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7 Ways to Be Cereal Savvy

Oct 19, 2012
Ready-to-eat breakfast cereals are a healthy, easy, and fast way to start the day off on the right foot. The National Heart, Lung, and Blood Institute Growth Health Study found that eating cereal provided more benefits than non-cereal breakfasts. Those who ate cereal for breakfast consumed more fiber, calcium, iron, folic acid, vitamin C, and zinc while taking in less fat, sugar, sodium, and cholesterol. Researchers also found that eating cereal for breakfast was related to eating less fat during the day, greater activity levels, and a lower BMI.

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While healthier cereals are appearing on the food shelves more frequently, food companies continue to aggressively market unhealthy cereals. The U.S. Department of Agriculture (USDA) reports that some cereals contain a full day's worth of sugar. And with so many health claims and buzz words, figuring out which cereal to choose can be overwhelming. To make the healthiest cereal choices, consider the following:

1. Dessert for Breakfast?

If a cereal looks like a sweet treat or a dessert, you should probably avoid it. Cereals that are heavily frosted or chocolate covered are most likely going to be high in sugar and low in nutrition.

2. Beware of Buzz Words

"Natural," "Antioxidants," and "Energy" are all buzzwords that should not be given a second glance. These terms can be used very loosely and have not been defined by the FDA or the USDA.

3. Read the Label

Always read the label. Be sure to look at the serving size and calorie amount. Some servings may be as small as a ¼ cup. Most people don't eat just ¼ cup of cereal. Some cereals, granola in particular, can list very small servings with very high in calories.

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4. Go for Whole Grains

Look for the yellow Whole Grains Council "whole grain" stamp on a food or look at the label to make sure the first ingredient says whole grain (with the name of the grain following). Watch out for tricky statements like "stone ground," "100% wheat," "multi-grain," or "seven grain"--these are not necessarily whole grain.

5. Know Your Fiber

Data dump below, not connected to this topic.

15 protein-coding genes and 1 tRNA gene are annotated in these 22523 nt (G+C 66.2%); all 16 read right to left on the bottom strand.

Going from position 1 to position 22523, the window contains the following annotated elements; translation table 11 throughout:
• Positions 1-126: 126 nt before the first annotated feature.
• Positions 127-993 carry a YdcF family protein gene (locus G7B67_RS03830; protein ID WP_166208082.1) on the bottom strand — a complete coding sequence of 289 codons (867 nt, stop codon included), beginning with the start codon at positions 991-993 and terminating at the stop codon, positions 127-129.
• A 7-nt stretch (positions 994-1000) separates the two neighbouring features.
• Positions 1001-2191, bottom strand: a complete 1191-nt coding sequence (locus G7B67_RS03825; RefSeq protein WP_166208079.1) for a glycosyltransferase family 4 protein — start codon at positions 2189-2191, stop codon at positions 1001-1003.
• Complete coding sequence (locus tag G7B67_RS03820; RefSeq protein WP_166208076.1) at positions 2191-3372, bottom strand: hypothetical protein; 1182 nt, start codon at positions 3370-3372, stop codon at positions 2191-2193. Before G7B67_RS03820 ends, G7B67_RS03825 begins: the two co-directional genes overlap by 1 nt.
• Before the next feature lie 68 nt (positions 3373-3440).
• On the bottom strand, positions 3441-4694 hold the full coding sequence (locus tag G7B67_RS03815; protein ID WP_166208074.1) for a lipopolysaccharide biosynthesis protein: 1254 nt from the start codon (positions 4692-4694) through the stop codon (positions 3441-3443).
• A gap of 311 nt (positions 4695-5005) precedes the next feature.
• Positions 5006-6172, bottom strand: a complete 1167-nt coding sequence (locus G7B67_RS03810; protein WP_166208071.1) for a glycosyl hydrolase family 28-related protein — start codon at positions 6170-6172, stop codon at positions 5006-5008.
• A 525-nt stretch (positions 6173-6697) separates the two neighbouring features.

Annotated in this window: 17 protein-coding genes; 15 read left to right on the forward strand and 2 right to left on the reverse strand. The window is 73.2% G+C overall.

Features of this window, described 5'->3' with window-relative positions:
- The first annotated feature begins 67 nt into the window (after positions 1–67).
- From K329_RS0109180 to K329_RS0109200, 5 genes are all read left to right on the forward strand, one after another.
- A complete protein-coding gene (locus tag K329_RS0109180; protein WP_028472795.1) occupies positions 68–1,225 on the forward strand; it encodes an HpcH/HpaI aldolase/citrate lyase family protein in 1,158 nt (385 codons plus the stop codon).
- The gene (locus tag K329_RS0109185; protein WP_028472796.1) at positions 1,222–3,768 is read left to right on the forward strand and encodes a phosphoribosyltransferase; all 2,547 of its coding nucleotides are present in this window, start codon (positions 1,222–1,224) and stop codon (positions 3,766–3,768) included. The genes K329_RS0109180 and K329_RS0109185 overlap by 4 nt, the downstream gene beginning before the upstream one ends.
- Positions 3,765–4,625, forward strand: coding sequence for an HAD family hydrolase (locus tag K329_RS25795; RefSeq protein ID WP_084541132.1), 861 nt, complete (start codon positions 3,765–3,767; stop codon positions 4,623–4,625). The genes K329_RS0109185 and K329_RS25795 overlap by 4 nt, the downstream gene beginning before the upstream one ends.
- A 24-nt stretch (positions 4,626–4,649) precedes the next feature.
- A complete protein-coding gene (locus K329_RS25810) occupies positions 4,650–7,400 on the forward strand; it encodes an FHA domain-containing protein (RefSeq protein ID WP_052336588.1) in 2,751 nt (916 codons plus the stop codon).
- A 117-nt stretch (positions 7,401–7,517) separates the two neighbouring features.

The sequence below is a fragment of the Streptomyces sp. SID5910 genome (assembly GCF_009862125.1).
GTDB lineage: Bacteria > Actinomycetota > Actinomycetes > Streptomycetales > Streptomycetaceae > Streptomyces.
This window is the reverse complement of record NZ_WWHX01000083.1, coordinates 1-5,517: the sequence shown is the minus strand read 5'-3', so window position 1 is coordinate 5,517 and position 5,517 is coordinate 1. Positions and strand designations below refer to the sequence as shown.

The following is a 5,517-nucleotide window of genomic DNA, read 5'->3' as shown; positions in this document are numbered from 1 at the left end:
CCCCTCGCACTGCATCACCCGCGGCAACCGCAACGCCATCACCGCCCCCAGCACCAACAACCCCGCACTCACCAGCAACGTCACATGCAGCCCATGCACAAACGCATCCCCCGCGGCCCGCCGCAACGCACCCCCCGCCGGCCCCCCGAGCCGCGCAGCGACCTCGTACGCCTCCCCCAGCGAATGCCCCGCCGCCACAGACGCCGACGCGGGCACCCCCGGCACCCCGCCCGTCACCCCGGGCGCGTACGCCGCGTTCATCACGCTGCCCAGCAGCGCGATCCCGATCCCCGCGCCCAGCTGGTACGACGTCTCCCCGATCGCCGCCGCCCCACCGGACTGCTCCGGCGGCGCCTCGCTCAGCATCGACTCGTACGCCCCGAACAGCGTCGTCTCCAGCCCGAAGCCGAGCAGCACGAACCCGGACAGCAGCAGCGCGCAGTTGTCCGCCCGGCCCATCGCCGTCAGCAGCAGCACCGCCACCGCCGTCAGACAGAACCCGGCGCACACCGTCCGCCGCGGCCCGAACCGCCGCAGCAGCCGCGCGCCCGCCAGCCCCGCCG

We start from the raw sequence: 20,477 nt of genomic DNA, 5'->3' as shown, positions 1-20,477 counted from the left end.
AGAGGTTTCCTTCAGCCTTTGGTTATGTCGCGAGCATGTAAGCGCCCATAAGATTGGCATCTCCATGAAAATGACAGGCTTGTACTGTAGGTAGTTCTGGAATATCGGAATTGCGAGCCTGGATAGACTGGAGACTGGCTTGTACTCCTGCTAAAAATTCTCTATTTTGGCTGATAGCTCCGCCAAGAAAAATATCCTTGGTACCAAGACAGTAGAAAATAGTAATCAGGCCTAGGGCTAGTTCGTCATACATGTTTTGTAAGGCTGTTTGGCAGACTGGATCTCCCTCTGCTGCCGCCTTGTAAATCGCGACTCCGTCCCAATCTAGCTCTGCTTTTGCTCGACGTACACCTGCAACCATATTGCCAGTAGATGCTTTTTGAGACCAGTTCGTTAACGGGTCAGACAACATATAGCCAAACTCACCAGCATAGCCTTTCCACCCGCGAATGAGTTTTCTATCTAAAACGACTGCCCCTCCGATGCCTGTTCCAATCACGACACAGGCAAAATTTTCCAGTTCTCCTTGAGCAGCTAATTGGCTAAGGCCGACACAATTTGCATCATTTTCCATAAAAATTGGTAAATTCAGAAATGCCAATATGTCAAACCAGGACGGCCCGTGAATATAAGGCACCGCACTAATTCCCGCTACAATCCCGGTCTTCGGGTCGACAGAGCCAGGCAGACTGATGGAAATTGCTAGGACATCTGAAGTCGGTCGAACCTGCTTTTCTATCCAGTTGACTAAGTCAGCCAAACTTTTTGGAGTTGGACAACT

You may assume that the more fiber a cereal has, the better, however recent research is finding that added fibers such as inulin, soluble corn fiber, guar gum, and polydextrose may be increasing the fiber grams in the food they are added to, but doing very little, or nothing, when it comes to affecting appetite. Whole foods, with natural occurring fibers, appear to be the most beneficial when it comes to helping people feel fuller and eat less. When choosing a cereal, choose one with a minimum of three grams of fiber, though five grams or more is better. It's preferable that the fiber comes from whole grains rather than added fibers-you can find out by checking the ingredients list. Added fibers won't hurt you, but don't count on them to make you feel any fuller.

6. Sugar

You've probably heard to watch the sugar on cereal. However the nutrition facts label on cereals, or any food, does not tell you the difference between naturally occurring sugar--as in fruit--or added sugars like brown sugar, molasses, brown rice syrup, cane juice, or high-fructose corn syrup. Take a look at the ingredients list and if you see added sugar at, or near, the top of the list, look for a different cereal.

7. Healthy Picks

Below are just a few examples of healthy cereals to choose from:

• Nature's Path Organic Cereals
• Kellogg's All-Bran Bran Buds
• Newman's Own Sweet Enough Cinnamon Fiber Flakes
• Kashi Berry Blossoms
• Post Bran Flakes
• General Mills Total Cereals
• Kashi Good Friends
• General Mills Fiber One
• Kashi GOLEAN
• Post Wheat'n Bran Shredded Wheat Spoon Size
• Post Raisin Bran
• Quaker Toasted Multigrain Crisps
• Kellogg's Frosted Mini-Wheats Bite Size
• Post Grape-Nuts Flakes
• Alpen Apple Spic Muesli

Mandy Seay is a bilingual registered and licensed dietitian who holds both a bachelor's degree in nutrition and in journalism. After gaining 30 pounds while living abroad, Mandy worked to lose the weight and regain her health. It was here that she discovered her passion for nutrition and went on to pursue a career as a dietitian. Mandy currently works as a nutrition consultant and freelance writer in Austin, Texas, where she specializes in diabetes, weight management and general and preventive nutrition. She recently published her first book, Your Best Health, a personalized program to losing weight and gaining a healthy lifestyle. Please visit Mandy's website at Nutritionistics.com.





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